Circular Approaches – A series of spring lectures on sustainable architecture at GUtech

“Circular Approaches” is the title of a Spring 2019 Public Lecture Series offered by the Department of Urban Planning and Architectural Design at GUtech. Tomorrow’s public talk at 1.30 pm, held by Dr. Arnaud Evrard, who is a researcher, educator and earthen builder. He completed his doctoral studies in 2008 from the Ecole de Polytechnique de Louvain in Belgium focussing on the thermal properties of Lime-Hemp material. Prof. Arnaud’s talk will focus on circularity at the material level. Since 2016 he has worked as a builder for the rammed earthen pioneer Martin Rauch. He currently teaches at the ‘Architekturwerkstatt’ (Architecture Institute) in St. Gallen. The ‘Circular Approaches’ presentations deal specifically with how architects, builders and educators are incorporating circular strategies into their work.

“With the consequences of energy scarcity and global warming already upon us, the relevance of Circular Thinking in Oman is quite clear. As architects, we are responsible not only for proposing Approaches for these challenges, but seeing them as possibilities to innovate and elevate our practice” said Prof. Wayne Switzer from the UPAD Department.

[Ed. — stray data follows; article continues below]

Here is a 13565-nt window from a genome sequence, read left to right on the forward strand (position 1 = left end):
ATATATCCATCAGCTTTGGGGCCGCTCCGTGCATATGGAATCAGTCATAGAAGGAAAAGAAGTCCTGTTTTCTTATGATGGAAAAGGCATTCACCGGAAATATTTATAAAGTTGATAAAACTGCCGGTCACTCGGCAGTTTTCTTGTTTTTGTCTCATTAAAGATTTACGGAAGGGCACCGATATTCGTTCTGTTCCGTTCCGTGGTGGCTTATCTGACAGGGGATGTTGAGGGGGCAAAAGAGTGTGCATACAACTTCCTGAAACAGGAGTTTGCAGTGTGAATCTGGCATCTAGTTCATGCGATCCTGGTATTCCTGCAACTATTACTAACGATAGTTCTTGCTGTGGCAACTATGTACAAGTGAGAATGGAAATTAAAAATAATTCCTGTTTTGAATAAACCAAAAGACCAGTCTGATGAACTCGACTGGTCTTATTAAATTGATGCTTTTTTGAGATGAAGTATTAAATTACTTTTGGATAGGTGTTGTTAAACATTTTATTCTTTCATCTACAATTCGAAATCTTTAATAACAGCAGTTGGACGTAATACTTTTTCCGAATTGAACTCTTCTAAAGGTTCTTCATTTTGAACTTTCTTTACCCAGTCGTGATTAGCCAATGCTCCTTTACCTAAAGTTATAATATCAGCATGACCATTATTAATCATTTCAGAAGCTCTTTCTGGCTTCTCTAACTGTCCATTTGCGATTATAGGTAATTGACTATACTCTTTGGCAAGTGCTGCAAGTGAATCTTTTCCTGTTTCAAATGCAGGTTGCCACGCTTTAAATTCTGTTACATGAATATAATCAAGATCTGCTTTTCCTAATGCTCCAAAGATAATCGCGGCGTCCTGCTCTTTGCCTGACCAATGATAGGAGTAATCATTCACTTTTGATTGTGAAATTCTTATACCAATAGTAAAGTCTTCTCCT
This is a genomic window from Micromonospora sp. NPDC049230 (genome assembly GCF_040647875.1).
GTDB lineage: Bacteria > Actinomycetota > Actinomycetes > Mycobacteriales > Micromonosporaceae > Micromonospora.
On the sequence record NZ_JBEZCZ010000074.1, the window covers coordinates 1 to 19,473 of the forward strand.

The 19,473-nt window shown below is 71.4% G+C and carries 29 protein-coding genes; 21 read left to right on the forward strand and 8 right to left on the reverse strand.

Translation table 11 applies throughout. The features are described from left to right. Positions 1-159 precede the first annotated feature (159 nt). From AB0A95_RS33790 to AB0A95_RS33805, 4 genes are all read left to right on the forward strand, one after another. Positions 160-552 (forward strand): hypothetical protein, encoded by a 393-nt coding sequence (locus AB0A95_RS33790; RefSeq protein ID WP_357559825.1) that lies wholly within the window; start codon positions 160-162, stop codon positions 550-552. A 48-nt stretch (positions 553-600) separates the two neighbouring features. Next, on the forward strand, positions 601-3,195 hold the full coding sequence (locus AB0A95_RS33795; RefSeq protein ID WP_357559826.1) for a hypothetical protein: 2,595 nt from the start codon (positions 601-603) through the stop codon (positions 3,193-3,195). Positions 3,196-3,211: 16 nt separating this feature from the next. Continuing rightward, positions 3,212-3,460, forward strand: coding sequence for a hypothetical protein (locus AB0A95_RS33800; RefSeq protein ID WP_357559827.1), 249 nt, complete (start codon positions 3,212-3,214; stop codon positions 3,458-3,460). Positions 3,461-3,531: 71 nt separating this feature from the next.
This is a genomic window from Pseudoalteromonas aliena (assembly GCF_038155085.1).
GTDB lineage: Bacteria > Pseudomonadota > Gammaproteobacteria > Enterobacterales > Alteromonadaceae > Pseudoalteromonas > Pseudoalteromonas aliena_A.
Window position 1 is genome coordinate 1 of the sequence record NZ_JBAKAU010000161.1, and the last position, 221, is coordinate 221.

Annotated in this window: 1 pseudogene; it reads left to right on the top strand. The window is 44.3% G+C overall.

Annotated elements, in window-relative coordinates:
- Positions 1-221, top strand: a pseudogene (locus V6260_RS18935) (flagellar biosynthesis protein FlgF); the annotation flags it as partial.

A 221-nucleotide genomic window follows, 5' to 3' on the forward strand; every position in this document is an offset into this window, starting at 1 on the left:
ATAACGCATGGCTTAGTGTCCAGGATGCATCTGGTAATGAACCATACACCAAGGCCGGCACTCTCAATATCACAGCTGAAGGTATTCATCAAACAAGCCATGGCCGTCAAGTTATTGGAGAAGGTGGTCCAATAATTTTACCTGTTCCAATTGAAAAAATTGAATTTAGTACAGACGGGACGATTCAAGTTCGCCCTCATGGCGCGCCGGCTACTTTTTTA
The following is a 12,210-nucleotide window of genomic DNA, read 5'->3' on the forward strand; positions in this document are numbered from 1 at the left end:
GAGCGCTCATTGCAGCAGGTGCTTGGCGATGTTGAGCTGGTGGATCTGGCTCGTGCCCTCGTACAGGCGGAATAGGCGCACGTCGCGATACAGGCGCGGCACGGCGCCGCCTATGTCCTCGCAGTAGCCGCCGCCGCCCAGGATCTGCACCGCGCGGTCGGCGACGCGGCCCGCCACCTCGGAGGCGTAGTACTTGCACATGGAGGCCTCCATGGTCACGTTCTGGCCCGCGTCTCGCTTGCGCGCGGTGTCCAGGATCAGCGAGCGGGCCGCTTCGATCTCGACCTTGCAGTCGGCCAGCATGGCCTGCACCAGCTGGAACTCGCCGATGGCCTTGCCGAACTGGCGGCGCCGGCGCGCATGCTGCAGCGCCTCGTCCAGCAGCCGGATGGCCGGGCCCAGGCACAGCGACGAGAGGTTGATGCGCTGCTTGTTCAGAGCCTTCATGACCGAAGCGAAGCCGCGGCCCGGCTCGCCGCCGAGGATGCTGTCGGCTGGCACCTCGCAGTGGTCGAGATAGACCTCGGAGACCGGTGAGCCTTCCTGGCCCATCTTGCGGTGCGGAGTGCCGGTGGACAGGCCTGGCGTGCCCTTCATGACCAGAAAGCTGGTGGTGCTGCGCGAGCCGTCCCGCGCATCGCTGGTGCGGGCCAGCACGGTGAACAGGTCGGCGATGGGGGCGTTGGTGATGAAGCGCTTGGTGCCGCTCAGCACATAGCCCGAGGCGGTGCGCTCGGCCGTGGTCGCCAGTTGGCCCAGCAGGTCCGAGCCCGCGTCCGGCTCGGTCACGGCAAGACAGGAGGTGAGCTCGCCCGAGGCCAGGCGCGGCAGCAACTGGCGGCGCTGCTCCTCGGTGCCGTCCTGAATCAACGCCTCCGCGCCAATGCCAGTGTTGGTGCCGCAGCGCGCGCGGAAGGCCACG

The idea of circularity can be traced through many philosophies and belief systems and has over time also become a way for a society to understand aspects of their culture – from the economy, agriculture and environmental health. This concept, of continuous feedback and renewal, emphasizes a comprehensive view on our existing and finite resources. Within the field of architecture and construction, this means separating building from the consumption of limited resources and from processes which are harmful to humans and our environment.

Circular building reimagines this process as a regenerative loop: buildings which are made from existing or recycled materials, buildings which produce energy and filter water, buildings which can be disassembled or re-purposed after their initial usage has changed.

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